What to write in your blog
With your blog set up and your equipment packed, you can get on with the far more important – and enjoyable – job of filling your blog. The ground rules for a travel blog are the same as for any other genre: your writing should be entertaining, detailed, and you should update your blog a few times a week to make sure people keep coming to check it.
That leaves you with the question of what to write. Your friends and family will want to know you’re alive and well; the wider world will be more interested in finding out where you are, what it’s like, and how you got there.
The trick is balancing the two. “A blog set up to keep family and friends [entertained] doesn’t make interesting reading for anyone else,” says Cashmore. “There’s a balance of content that you need to achieve.”
Luckily, good examples abound. The award-winning World in Slow Motion is a work of simple beauty: a pair of travellers take a year out and spend a year travelling around the world via “61 trains, 78 buses, 18 boats and 34 cars.” It’s a great example of what you can achieve without spending a lot of money – it runs on Blogger and its pictures are hosted on Flickr.
But, for a glimpse at what you should be aspiring to, the intimidatingly good Two Guys Around the World won the Lonely Planet’s overall award for best travel blog. Not content with a custom-designed blog and hosting, Two Guys Around the World follows Sam Powers and William Reinhard’s attempt to circle the globe for under ten thousand dollars.
The site features custom artwork, photography and even HD video. If you’ve got the resources – and a no-fear approach to carrying expensive gear – this is what your blog should look like.
Travel blogging do’s and don’ts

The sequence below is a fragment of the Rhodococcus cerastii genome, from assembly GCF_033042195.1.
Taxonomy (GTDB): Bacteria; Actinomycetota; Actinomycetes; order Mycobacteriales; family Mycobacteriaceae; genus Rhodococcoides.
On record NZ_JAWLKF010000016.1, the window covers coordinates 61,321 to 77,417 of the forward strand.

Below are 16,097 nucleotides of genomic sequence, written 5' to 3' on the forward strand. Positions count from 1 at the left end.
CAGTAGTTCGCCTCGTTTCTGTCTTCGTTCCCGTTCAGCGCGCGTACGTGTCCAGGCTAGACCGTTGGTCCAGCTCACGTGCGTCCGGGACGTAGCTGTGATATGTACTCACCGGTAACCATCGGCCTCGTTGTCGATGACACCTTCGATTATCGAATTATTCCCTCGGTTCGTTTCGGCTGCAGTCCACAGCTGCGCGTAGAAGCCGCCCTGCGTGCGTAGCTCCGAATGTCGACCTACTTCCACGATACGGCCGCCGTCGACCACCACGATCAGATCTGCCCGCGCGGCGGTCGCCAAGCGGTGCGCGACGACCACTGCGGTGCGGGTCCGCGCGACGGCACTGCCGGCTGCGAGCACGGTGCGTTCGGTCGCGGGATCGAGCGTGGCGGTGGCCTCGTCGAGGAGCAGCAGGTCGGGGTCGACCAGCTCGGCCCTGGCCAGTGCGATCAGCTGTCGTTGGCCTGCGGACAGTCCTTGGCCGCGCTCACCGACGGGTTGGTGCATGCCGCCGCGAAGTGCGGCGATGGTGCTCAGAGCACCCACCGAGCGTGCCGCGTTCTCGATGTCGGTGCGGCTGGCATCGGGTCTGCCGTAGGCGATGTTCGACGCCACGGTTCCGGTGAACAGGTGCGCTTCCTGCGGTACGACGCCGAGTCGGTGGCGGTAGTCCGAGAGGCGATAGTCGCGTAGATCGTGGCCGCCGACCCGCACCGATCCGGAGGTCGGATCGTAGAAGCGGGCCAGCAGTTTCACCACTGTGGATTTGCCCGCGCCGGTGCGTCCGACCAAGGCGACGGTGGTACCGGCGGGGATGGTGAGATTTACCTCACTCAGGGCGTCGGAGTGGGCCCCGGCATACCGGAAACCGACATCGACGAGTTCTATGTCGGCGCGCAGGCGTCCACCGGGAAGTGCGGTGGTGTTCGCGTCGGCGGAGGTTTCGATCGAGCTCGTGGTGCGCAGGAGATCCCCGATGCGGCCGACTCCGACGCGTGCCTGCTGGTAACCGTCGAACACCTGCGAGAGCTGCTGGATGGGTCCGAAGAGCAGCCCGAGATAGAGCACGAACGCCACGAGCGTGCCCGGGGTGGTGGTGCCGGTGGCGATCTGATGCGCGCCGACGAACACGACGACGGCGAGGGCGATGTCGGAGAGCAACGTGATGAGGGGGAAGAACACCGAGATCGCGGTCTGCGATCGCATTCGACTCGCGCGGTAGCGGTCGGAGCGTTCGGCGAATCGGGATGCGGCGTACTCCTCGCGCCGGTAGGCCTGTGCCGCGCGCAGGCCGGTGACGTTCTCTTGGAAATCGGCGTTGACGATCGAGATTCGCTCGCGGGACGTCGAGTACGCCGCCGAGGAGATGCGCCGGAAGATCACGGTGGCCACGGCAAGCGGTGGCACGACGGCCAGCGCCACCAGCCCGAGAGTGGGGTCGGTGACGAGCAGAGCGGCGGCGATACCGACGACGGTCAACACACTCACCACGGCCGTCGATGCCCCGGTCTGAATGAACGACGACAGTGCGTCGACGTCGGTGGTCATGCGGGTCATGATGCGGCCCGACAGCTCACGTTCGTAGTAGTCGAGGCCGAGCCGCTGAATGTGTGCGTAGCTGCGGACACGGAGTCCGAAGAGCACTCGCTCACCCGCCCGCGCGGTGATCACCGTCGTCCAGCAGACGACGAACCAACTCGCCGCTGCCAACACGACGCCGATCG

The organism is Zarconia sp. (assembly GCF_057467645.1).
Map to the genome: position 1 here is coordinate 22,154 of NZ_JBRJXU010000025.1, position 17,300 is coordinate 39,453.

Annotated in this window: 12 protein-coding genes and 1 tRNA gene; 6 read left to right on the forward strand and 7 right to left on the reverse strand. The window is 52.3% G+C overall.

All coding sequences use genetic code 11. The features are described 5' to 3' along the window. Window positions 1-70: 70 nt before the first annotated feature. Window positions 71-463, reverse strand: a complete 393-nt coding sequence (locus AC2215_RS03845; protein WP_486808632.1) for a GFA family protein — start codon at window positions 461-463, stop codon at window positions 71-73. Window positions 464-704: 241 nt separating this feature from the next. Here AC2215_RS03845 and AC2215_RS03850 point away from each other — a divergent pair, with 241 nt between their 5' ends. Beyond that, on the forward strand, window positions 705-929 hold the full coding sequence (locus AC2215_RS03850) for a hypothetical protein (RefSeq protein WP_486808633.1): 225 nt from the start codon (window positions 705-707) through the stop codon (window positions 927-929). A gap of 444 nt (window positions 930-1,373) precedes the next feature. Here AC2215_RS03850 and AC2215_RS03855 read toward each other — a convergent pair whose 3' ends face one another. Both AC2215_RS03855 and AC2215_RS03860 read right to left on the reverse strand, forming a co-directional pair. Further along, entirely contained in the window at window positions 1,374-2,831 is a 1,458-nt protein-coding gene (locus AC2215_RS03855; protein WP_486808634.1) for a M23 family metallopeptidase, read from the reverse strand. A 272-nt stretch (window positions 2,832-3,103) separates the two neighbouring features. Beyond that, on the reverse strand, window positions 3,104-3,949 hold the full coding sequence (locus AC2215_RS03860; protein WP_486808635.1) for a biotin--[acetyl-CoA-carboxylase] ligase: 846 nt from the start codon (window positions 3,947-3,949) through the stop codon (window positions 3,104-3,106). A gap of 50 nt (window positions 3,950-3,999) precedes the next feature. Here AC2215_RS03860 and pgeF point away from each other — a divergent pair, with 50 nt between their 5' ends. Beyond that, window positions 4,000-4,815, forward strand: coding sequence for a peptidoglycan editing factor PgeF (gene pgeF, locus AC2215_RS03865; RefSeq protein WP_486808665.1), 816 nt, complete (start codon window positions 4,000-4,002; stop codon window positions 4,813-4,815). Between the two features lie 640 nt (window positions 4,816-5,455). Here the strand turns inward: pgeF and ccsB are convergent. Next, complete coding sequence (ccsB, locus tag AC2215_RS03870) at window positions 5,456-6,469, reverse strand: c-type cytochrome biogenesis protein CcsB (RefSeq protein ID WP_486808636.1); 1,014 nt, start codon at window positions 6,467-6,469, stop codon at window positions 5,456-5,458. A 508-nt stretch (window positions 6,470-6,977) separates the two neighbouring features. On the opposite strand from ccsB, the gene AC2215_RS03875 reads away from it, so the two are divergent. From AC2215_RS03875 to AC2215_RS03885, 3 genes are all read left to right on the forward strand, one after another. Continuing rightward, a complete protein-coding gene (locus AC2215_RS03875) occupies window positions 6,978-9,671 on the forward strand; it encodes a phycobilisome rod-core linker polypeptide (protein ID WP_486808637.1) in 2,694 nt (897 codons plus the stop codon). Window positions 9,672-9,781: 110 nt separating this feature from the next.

Do be honest. Travelling – especially for long periods – can be difficult. Exhausting, expensive, frustrating: some people experience all of these things before they’ve even boarded the plane. But don’t hide your annoyances from your readers: you’ll seem more human if you admit them.
Do update frequently. Try to update your blog a few times a week to make sure people keep coming back. Some blog systems allow you to write several blog posts at once and schedule them for release over the period of a few weeks.
Do count on bad internet connections. Wireless networks can be found in virtually every country on Earth; how well they work is another matter. Better to have blog posts written and pictures resized so you can seize five minutes of good internet speed and get plenty done with it.
Do be specific. People will arrive at your blog having entered all sorts of things into internet search engines. So when you name a hotel and write it off as “awful”, be precise: were there cockroaches, unhelpful staff or giant spiders? If there were all three, try to take a picture before you leg it.
Do be aware of the law. When writing off that horrible hotel, bear in mind libel law applies to you just like it does to a professional journalist and stick to facts you can prove.
Don’t ignore your readers. Part of a blog’s charm is that people can leave comments at the end of a post. If someone leaves one, reply. Try to answer their questions or address their concerns – anything that gives the impression you’re listening to your readers.
Don’t expect to get rich. Be realistic about why you’re starting your blog: if it’s because you want to retire at 40 you’ve got the wrong end of the stick. Draping your site with ads and affiliate links – where you get a commission if someone buys something from a commercial site – will only put readers off. Put a few ads on the page and write your blog for the love of it.